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Choosing A Medigap Policy

Choosing A Medigap Policy

Medigap Policy

It’s important to properly understand how medigap policy works. A medigap plan is health insurance sold by private companies that supplement out of pocket costs imposed by Original Medicare. They literarily fill the gap left by Medicare. That is why it is commonly referred to as Medicare Supplement plan or medigap plan.

The center for Medicare and Medicaid services (CMS) has standardized these plans in order to make them consumer friendly. They are often referred to as “Plan” followed by a letter. Decide which benefit you want and decide which of the medigap plans A-N meet your needs. Each plan covers a variety of services that Medicare does not cover completely. Drug coverage is not included in your medigap plans because of the Part D prescription drug coverage.

Each policy covers only one person. For married couples, each spouse must purchase a separate medigap policy. Medigap policy cannot be revoked or cancelled by the insurance company as long as the beneficiary still pays the monthly premium.

Types of coverage that are not Medigap policies

  • Medicare Advantage Plans (Part C), like an HMO, PPO, or
  • Private Fee‑for‑Service Plan
  • Medicare Prescription Drug Plans (Part D)
  • Medicaid
  • Employer or union plans, including the Federal Employees Health
  • Benefits Program (FEHBP)
  • Veterans’ benefits
  • Long‑term care insurance policies
  • Indian Health Service, Tribal, and Urban Indian Health plans
  • Qualified Health Plans sold in the Health Insurance Marketplace

When’s the best time to buy a Medigap policy?

The best time to buy a Medigap policy is during your Medigap Open Enrollment Period. This period lasts for 6 months and begins on the first day of the month in which you’re either 65 or older and enrolled in Medicare Part B. Some states have additional Open Enrollment Periods including those for people under 65. During this period, an insurance company can’t use medical underwriting.

You should consider medigap policies from different providers (the types of plans offered in each state can differ). Pricing may also vary. Insurance companies can base premiums in one of these three ways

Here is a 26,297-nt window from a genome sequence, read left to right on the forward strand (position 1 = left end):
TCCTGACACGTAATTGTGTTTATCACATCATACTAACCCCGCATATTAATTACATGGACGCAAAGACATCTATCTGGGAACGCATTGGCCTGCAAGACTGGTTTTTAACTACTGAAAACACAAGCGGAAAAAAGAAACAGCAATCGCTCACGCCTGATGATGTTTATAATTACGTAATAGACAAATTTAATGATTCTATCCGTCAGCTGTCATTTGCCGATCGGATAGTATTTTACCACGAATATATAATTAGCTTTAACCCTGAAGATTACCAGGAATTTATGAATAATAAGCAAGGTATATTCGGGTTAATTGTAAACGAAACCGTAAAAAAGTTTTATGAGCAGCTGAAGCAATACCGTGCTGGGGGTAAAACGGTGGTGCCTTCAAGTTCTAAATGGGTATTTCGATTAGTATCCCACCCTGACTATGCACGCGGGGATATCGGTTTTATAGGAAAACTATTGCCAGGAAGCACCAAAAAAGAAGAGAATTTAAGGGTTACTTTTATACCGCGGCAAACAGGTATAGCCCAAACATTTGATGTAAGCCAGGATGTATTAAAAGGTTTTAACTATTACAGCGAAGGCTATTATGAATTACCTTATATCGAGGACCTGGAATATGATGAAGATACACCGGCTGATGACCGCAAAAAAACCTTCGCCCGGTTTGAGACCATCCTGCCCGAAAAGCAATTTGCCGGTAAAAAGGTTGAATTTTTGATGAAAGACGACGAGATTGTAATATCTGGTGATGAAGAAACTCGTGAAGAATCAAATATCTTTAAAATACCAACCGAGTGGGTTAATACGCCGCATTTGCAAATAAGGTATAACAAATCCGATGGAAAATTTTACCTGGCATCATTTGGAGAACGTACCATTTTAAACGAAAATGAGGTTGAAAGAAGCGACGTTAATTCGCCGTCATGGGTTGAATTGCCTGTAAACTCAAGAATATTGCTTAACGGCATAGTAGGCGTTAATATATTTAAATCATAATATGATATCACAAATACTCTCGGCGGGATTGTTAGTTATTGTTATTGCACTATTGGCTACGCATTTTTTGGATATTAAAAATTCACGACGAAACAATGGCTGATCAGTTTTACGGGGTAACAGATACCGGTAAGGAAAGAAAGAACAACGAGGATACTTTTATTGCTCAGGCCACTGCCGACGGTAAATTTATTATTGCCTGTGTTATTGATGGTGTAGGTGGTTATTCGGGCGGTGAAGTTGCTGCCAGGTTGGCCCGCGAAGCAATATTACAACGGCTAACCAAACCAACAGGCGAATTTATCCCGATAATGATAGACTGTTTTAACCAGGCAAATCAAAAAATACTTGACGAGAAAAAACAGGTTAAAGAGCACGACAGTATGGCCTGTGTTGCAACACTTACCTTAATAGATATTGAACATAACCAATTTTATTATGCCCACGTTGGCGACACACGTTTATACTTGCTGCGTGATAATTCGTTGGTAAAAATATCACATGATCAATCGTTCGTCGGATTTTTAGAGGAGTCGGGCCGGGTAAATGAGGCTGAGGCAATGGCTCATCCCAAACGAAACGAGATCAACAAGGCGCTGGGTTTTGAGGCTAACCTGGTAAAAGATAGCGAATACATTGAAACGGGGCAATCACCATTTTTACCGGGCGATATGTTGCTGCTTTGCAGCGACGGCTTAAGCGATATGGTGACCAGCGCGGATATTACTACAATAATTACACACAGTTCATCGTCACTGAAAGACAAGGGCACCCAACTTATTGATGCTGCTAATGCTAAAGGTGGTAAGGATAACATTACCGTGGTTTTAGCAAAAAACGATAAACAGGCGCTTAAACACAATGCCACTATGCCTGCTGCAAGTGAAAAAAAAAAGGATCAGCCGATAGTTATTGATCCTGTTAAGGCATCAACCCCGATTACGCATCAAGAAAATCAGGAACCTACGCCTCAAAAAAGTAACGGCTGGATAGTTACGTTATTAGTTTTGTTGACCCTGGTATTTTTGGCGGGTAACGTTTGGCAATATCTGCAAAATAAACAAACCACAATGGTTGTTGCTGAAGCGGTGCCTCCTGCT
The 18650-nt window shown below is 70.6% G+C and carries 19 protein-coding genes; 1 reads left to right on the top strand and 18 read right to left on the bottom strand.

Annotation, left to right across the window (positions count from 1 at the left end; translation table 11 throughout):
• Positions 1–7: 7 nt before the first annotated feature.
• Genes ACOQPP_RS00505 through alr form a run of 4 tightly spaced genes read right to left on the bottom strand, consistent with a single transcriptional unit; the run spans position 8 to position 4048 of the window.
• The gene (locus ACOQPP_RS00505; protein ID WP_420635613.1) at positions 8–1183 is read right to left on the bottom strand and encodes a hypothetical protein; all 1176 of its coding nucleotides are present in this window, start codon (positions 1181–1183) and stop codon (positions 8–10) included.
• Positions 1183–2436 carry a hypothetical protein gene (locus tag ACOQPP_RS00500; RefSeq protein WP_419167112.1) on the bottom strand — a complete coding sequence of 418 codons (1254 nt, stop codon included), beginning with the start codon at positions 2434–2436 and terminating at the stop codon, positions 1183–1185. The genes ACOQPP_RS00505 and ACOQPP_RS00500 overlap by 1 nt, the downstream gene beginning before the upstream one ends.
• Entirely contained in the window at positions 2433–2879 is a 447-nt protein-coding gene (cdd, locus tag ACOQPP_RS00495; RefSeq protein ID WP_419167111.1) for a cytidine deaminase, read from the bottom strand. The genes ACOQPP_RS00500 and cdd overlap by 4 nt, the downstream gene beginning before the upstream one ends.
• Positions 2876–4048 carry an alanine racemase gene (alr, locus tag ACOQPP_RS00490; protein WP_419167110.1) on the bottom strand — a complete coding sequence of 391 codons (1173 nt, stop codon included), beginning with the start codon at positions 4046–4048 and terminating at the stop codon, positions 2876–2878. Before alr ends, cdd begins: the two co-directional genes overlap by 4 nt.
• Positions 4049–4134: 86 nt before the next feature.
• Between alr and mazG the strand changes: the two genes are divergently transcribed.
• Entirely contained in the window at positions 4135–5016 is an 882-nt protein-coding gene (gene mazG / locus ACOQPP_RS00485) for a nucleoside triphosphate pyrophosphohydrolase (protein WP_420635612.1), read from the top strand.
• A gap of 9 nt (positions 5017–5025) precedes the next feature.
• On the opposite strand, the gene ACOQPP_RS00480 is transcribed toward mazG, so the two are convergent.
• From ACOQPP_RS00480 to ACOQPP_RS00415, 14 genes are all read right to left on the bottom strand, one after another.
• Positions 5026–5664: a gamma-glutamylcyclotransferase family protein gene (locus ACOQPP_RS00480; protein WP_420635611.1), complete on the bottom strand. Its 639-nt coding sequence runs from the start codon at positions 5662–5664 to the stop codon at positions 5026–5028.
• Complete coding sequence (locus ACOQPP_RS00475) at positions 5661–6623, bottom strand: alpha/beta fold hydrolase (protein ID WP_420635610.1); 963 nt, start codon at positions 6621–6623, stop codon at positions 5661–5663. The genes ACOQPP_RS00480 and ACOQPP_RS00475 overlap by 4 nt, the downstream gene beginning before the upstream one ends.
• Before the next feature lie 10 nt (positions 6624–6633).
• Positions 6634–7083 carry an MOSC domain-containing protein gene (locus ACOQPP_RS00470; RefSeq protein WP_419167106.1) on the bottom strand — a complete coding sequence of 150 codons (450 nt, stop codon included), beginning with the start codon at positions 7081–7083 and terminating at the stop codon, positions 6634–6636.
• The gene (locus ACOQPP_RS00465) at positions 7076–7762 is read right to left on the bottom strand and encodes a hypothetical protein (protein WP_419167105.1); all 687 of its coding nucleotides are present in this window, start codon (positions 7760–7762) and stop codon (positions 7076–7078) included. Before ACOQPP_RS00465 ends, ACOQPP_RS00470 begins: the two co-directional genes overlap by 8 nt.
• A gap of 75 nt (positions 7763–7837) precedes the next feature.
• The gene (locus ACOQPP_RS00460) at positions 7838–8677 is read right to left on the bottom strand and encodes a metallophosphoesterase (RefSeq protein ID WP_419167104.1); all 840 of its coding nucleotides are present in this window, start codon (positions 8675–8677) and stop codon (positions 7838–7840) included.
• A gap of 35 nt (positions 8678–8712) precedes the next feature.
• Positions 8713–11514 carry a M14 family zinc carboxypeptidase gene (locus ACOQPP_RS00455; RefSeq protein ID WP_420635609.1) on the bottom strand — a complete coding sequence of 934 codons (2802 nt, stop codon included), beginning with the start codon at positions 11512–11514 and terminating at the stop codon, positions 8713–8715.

• Community rated, which implies that premiums aren’t based on age.
  • Issue-age rated, where premiums remain steady and generally lower if you first buy the policy at a younger age.
  • Attained-age rated, where premiums are lower when you first buy the policy, but will rise as you grow older.  (This is the way most insurance companies price their plans).

These are some other things to keep in mind when choosing a policy:

  • All companies offer automatic filing of claims with Medicare can save you time and effort. Don’t let anyone use this as a selling point for their company.
  • It is a good idea to purchase your policy from a financially sound company.
  • The only difference between plans provided by companies is the cost.
  • Contact Nevada insurance department to know if the insurance company has any complaint files against it.
  • Make sure your agent is independent and won’t push “their” company.

Ensure you understand the pricing structure of the policy you are going for. A policy that cost you less today could be more expensive down the road as there are certain variables that can affect premiums. Also ensure you understand how the policy works, what it covers and changes that might occur in the future.

Planning for health expenses in retirement can be daunting, so consider working with a professional who can help you review your options and determine which policy fits best for your personal goals and financial status. We are here to help. For more information about Medigap, contact us today.

We look forward to hearing from you!

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